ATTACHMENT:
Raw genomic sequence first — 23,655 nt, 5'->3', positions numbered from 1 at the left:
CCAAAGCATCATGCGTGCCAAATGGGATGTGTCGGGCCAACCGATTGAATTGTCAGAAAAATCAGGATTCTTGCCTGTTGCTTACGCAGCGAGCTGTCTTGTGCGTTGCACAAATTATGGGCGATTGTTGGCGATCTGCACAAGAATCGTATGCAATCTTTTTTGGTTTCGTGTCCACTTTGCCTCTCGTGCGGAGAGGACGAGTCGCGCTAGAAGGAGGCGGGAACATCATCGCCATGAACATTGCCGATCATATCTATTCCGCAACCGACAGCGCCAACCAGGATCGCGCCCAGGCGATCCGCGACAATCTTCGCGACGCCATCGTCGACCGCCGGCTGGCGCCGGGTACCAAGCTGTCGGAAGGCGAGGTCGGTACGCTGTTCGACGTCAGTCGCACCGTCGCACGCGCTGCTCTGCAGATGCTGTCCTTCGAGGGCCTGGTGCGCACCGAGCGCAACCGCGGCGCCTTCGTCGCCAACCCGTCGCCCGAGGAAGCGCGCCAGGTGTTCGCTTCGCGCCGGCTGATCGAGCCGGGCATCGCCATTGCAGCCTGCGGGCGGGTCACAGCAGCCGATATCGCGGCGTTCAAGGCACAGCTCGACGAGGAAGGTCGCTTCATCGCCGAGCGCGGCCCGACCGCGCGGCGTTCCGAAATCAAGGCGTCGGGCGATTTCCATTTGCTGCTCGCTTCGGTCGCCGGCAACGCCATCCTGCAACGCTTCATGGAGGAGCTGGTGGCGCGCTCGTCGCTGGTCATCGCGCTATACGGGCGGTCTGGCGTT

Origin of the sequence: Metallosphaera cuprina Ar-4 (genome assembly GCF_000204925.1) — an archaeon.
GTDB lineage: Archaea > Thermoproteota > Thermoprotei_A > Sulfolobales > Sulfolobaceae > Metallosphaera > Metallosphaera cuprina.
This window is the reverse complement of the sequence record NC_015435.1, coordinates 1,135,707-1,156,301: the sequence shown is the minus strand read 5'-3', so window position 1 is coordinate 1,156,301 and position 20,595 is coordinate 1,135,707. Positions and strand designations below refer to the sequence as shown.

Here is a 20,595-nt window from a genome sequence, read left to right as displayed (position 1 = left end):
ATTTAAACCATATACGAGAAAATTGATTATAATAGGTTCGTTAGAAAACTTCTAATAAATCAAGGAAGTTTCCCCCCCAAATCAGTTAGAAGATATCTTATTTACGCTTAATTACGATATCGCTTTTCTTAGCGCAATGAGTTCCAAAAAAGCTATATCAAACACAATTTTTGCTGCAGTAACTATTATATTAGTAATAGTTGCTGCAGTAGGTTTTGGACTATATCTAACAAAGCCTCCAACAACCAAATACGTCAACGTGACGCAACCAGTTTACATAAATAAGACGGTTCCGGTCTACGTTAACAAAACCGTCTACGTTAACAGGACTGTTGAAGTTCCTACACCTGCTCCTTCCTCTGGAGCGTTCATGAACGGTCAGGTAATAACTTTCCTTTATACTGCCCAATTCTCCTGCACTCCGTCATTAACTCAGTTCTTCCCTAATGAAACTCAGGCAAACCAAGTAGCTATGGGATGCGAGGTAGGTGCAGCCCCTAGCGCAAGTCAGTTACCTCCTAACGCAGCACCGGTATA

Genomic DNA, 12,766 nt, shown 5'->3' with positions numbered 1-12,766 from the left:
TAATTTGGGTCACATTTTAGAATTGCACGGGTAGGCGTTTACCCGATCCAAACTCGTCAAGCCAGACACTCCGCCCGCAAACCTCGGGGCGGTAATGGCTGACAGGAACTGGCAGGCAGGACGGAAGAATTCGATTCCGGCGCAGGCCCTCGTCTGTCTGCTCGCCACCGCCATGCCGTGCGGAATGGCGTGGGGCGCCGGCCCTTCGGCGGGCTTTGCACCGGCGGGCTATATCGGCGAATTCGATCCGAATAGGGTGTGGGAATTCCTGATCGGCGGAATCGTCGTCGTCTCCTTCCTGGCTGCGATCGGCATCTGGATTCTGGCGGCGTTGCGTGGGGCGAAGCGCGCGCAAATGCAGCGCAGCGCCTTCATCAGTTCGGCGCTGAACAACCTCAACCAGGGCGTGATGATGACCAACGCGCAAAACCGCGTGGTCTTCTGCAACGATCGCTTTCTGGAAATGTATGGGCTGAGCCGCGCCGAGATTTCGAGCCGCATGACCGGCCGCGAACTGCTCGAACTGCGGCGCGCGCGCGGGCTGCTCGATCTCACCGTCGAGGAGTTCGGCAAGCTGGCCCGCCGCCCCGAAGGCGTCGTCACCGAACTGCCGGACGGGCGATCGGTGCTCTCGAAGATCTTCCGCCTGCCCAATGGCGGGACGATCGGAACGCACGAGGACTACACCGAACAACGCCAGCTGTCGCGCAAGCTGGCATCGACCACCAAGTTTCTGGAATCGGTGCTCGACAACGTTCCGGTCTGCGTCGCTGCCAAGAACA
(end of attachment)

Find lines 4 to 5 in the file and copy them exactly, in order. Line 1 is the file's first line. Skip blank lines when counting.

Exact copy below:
GTDB lineage: Archaea > Thermoproteota > Thermoprotei_A > Sulfolobales > Sulfolobaceae > Metallosphaera > Metallosphaera cuprina.
This window is the reverse complement of the sequence record NC_015435.1, coordinates 1,135,707-1,156,301: the sequence shown is the minus strand read 5'-3', so window position 1 is coordinate 1,156,301 and position 20,595 is coordinate 1,135,707. Positions and strand designations below refer to the sequence as shown.